This morning, Brian sent that photo, showing a juvenile Peregrine Falcon that seemed to have encountered trouble on the low-bridge bicycle/pedestrian path. Then, tonight, an update from Joel, including more photos:
To all the concerned cyclists and walkers that saw the disoriented juvenile Peregrine on the bridge yesterday, good news, he was picked up today and transferred to PAWS for rehabilitation:
We don’t know for sure if it’s from the same nest, but another reader had recently called our attention to the Urban Raptor Conservancy mentioning briefly in this online update that three peregrines had hatched in a nest on the now-closed high bridge. We asked SDOT for more information, and they reminded us it’s not the first time:
We have a long history of working with the Washington State Department of Fish and Wildlife and the Urban Raptor Conservancy’s Seattle Peregrine Project to support wildlife preservation efforts including protecting peregrine falcon nests on West Seattle High-Rise Bridge and the University Bridge. In the late 1990s, we assisted with the nest box’s placement on the bridge, and the site has produced young most years since 2005. In some years, we have also assisted the Urban Raptor Conservancy to band new falcon chicks in order to learn valuable information about the birds’ movement and migration habits. For example, in 2011 an SDOT bridge inspector discovered four young falcon chicks roosting beneath the West Seattle High-Rise Bridge, which were the offspring of a female peregrine who had travelled from a nest on a crane at the Port of Olympia.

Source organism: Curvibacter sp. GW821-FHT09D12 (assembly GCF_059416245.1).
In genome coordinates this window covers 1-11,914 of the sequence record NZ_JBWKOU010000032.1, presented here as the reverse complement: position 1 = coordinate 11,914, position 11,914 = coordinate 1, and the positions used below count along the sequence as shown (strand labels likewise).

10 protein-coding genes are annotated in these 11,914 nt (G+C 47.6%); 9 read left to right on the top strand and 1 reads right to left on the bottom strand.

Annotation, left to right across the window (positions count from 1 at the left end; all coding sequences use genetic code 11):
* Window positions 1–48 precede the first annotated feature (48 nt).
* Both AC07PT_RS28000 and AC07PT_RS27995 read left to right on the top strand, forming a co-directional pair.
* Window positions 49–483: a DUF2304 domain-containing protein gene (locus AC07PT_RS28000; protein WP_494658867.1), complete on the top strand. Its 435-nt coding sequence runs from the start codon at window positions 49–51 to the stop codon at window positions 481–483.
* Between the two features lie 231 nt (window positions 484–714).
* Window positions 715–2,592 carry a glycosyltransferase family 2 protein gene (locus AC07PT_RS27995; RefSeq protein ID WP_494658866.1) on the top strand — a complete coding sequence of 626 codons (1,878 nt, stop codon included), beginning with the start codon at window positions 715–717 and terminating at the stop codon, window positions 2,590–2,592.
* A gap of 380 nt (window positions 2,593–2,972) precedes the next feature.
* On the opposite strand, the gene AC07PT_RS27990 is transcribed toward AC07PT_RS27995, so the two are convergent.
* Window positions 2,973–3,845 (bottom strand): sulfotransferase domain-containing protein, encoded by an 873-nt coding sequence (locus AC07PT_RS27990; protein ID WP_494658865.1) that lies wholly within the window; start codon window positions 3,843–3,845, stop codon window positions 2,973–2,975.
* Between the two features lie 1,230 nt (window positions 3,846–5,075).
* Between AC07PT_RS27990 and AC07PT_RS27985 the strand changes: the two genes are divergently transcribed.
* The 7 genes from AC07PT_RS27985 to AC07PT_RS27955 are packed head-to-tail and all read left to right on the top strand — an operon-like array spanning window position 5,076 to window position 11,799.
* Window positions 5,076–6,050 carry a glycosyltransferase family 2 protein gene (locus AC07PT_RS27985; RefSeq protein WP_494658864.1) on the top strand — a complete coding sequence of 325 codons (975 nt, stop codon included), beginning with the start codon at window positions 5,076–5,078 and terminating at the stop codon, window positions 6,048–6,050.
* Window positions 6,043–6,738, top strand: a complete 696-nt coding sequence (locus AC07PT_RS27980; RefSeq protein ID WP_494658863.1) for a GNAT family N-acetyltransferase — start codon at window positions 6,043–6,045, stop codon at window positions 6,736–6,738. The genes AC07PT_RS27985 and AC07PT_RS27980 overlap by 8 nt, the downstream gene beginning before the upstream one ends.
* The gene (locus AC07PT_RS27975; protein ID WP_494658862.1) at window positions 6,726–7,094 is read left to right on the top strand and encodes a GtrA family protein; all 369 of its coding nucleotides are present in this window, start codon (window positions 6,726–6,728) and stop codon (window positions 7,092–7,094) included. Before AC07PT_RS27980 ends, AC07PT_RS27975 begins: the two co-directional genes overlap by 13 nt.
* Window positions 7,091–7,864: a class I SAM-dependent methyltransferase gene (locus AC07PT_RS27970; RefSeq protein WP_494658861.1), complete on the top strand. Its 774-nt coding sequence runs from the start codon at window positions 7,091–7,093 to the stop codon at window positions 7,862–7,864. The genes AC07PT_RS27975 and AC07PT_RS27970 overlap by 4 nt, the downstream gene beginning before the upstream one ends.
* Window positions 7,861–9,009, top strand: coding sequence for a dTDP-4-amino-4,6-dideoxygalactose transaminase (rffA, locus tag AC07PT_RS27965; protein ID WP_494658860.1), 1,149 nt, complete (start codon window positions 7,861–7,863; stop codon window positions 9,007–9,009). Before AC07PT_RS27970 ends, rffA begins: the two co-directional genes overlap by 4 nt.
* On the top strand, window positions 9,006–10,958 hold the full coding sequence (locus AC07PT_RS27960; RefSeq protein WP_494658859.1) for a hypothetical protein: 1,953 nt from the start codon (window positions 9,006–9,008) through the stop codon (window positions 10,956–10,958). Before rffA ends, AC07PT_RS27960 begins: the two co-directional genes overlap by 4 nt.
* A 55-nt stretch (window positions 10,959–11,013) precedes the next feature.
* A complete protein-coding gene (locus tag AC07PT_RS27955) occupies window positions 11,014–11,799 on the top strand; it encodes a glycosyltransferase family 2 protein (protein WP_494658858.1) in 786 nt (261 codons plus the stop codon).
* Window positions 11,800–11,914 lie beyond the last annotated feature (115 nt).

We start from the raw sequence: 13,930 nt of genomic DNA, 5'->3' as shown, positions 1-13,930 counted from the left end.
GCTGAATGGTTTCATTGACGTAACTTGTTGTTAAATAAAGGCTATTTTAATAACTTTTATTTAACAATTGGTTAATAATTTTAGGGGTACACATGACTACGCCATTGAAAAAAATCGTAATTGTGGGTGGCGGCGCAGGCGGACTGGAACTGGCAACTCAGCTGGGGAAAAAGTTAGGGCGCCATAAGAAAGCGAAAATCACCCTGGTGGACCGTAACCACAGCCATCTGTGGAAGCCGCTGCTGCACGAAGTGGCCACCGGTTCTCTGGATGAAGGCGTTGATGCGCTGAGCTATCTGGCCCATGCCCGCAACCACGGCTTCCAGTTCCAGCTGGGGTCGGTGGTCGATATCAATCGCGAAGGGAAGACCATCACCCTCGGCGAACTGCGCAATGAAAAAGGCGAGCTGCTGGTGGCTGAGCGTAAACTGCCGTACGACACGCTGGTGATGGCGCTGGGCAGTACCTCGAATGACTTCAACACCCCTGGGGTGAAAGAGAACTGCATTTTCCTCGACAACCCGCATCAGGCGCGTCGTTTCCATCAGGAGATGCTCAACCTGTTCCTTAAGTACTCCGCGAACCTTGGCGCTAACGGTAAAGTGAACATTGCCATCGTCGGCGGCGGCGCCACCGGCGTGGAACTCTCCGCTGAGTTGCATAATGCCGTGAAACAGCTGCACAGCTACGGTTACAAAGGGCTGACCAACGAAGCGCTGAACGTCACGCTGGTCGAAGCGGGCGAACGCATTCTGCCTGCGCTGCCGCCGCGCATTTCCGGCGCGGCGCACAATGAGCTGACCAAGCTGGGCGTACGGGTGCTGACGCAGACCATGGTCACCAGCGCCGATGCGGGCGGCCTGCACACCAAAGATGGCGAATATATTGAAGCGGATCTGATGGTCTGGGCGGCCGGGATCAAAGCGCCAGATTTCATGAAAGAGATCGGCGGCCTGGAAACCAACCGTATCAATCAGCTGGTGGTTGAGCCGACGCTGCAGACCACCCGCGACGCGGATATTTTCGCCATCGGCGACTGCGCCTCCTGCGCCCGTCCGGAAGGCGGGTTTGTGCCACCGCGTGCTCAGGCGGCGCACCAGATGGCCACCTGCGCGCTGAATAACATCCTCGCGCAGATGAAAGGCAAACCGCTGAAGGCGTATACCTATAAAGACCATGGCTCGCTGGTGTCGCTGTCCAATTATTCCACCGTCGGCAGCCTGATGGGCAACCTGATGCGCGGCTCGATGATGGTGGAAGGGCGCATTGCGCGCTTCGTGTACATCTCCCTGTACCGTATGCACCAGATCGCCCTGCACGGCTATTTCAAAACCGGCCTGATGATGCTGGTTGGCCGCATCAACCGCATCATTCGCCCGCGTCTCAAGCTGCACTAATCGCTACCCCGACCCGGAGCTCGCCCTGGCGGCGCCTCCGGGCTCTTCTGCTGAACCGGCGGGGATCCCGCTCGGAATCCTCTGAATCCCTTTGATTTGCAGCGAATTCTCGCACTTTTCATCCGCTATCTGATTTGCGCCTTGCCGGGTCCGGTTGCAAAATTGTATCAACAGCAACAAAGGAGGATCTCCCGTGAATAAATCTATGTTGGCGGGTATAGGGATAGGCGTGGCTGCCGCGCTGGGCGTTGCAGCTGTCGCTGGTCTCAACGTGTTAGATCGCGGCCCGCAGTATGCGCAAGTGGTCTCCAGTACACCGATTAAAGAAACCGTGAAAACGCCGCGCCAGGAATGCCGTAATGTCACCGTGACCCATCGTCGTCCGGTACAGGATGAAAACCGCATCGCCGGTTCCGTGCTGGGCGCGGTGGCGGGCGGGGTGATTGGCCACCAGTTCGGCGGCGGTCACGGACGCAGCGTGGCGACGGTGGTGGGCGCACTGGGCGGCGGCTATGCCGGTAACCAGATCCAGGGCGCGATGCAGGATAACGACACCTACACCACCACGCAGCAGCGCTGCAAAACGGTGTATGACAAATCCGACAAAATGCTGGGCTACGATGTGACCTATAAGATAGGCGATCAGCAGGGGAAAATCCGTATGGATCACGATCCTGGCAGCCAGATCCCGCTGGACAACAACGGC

We take extreme care not to disturb the current resident of the nest, who the Urban Raptor Conservancy informs us is a peregrine falcon born in downtown Tacoma. We are in frequent communication with Department of Fish and Wildlife and Urban Raptor Conservancy about the status of the bridge and plan to work closely with both agencies regarding the future of the bridge and nest.
SDOT also told us they and partner agencies have considered installing a streaming camera but not soon, as they “determined that it is too risky to the birds to install during nesting season (and also risky for our engineers, since the falcons are highly likely to attack anyone who comes near the nest). This is a seasonal nest, so we are considering installing a camera later this year after the fledgling season when birds have all learned to fly and left the nest.”